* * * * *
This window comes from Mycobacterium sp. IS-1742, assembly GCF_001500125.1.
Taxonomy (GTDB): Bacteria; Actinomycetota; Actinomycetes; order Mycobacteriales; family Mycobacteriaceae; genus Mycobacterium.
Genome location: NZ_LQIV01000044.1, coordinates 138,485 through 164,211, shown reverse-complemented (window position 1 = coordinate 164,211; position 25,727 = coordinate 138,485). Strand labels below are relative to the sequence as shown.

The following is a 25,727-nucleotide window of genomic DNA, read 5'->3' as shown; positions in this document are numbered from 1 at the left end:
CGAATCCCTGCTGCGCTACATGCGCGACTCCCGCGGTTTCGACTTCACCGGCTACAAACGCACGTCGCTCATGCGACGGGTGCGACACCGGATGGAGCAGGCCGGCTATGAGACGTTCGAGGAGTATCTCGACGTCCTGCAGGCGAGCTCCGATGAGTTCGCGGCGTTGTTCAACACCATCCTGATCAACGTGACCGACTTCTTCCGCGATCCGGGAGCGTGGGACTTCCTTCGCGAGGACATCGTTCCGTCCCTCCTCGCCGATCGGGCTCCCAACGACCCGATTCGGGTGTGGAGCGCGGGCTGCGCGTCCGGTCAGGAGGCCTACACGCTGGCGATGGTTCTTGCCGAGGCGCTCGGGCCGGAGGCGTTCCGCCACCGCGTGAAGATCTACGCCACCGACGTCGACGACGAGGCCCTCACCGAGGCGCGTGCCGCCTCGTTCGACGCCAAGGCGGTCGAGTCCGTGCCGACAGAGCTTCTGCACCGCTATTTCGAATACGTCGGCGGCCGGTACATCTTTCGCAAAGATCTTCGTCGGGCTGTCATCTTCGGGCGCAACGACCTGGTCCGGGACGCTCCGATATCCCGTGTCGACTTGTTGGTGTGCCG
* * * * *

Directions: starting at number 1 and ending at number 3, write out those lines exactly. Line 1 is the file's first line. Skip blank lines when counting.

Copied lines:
This window comes from Mycobacterium sp. IS-1742, assembly GCF_001500125.1.
Taxonomy (GTDB): Bacteria; Actinomycetota; Actinomycetes; order Mycobacteriales; family Mycobacteriaceae; genus Mycobacterium.
Genome location: NZ_LQIV01000044.1, coordinates 138,485 through 164,211, shown reverse-complemented (window position 1 = coordinate 164,211; position 25,727 = coordinate 138,485). Strand labels below are relative to the sequence as shown.